Events at Ingram Street and the performance of John Byrne’s play Writer’s Cramp
|Clip Title||Events at Ingram Street and the performance of John Byrne’s play Writer’s Cramp|
|Interviewee Name||Sheena McGregor|
|Interviewee Role||Founding member of Glasgow Print Studio in 1972 and ran the workshop in the first premises, alongside Beth Fisher.|
|Interviewer Name||Kerry Patterson|
|Interview Date||29 October 2018|
|Clip Length||1 minutes 23 seconds|
SM: Oh it was amazing. And I think - see that’s where Calum was, because Calum had that kind of mind that wasn’t just about prints. You know I think, sometimes you get - prints are fabulous but there’s other things. And I think the fact that Calum was part of the, this bigger community of artists and writers….um, but I remember going to see ‘Writer’s Cramp’, and I think because of the way Ingram Street was, ‘cause it was a bit scruffy and run down. It was just great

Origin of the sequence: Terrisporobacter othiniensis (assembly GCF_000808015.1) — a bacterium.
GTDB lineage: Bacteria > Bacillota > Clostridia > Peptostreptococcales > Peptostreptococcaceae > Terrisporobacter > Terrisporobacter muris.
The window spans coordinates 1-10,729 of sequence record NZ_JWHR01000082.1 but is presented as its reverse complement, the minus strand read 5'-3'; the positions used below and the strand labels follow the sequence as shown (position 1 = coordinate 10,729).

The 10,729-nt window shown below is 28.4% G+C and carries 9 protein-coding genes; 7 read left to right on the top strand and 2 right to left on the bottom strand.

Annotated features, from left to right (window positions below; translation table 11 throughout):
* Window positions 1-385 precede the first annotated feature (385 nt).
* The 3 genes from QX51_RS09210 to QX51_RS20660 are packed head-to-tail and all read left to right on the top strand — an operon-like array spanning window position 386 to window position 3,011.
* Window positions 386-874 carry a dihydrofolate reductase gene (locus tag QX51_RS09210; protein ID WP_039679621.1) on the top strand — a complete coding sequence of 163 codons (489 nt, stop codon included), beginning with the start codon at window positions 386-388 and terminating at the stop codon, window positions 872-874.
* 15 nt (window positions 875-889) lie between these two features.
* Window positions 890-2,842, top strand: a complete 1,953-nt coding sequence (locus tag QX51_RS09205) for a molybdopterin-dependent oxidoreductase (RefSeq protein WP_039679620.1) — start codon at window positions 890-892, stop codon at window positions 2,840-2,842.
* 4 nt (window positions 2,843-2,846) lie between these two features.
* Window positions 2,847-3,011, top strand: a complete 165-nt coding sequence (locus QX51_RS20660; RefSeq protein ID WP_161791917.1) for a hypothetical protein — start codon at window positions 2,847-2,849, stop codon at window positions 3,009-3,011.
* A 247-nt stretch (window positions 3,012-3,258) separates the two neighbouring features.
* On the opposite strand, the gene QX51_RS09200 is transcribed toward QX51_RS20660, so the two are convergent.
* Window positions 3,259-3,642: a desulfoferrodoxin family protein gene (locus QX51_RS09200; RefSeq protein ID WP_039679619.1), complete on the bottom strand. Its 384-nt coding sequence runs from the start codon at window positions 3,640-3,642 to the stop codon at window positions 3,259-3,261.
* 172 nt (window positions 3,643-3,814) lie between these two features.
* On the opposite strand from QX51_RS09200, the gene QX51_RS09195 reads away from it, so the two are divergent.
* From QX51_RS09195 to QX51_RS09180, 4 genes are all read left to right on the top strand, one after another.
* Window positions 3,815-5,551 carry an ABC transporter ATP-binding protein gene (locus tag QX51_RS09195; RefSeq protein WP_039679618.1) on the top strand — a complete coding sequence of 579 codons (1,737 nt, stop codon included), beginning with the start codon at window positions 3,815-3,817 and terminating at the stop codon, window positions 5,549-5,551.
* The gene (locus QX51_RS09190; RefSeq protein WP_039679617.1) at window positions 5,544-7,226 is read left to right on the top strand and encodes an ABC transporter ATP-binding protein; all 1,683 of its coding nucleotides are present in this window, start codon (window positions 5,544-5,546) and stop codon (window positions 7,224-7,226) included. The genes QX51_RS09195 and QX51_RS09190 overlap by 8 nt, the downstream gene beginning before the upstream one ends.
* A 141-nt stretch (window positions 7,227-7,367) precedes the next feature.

KP: So this was the first performance of it, I think. Was there some kind of set, like put up in the gallery space, or…?
SM: It felt as though it was just in the corner of the room! [laughter] And Bill Paterson just kinda, shuffling about, but it was completely amazing to watch. And being able to be so close to an actor….you know, and it would have just been done informally. I presume it was done in the Studio, in the Gallery part, but I just remember it being kind of in a corner. There was no – I don’t remember a stage even. But I’ve always been really interested in theatre, in contemporary theatre, so that, I thought that link to the Studio was really good
KP: And do you know if there were any other plays or different kind of cultural things that were put on that you can remember?
SM: Not so much. But I do remember the openings were good. They were Sunday afternoons I think, but eh, very busy, and good work, loads of interesting work